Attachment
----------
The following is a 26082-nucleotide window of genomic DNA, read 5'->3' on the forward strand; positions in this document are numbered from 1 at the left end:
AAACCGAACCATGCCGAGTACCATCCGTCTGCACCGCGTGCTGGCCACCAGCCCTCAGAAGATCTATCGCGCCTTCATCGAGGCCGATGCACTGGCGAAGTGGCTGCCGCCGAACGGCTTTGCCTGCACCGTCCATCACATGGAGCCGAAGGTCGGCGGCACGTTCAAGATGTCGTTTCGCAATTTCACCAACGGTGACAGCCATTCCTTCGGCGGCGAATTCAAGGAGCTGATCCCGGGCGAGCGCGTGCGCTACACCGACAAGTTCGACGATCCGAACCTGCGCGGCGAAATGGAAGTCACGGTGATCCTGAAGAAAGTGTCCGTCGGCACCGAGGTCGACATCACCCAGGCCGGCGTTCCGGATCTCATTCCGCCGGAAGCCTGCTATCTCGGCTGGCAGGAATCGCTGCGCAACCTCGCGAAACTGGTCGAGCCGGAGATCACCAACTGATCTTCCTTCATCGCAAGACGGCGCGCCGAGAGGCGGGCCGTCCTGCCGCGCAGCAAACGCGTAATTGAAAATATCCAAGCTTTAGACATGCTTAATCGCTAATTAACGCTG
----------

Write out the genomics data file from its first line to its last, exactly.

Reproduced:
The following is a 26082-nucleotide window of genomic DNA, read 5'->3' on the forward strand; positions in this document are numbered from 1 at the left end:
AAACCGAACCATGCCGAGTACCATCCGTCTGCACCGCGTGCTGGCCACCAGCCCTCAGAAGATCTATCGCGCCTTCATCGAGGCCGATGCACTGGCGAAGTGGCTGCCGCCGAACGGCTTTGCCTGCACCGTCCATCACATGGAGCCGAAGGTCGGCGGCACGTTCAAGATGTCGTTTCGCAATTTCACCAACGGTGACAGCCATTCCTTCGGCGGCGAATTCAAGGAGCTGATCCCGGGCGAGCGCGTGCGCTACACCGACAAGTTCGACGATCCGAACCTGCGCGGCGAAATGGAAGTCACGGTGATCCTGAAGAAAGTGTCCGTCGGCACCGAGGTCGACATCACCCAGGCCGGCGTTCCGGATCTCATTCCGCCGGAAGCCTGCTATCTCGGCTGGCAGGAATCGCTGCGCAACCTCGCGAAACTGGTCGAGCCGGAGATCACCAACTGATCTTCCTTCATCGCAAGACGGCGCGCCGAGAGGCGGGCCGTCCTGCCGCGCAGCAAACGCGTAATTGAAAATATCCAAGCTTTAGACATGCTTAATCGCTAATTAACGCTG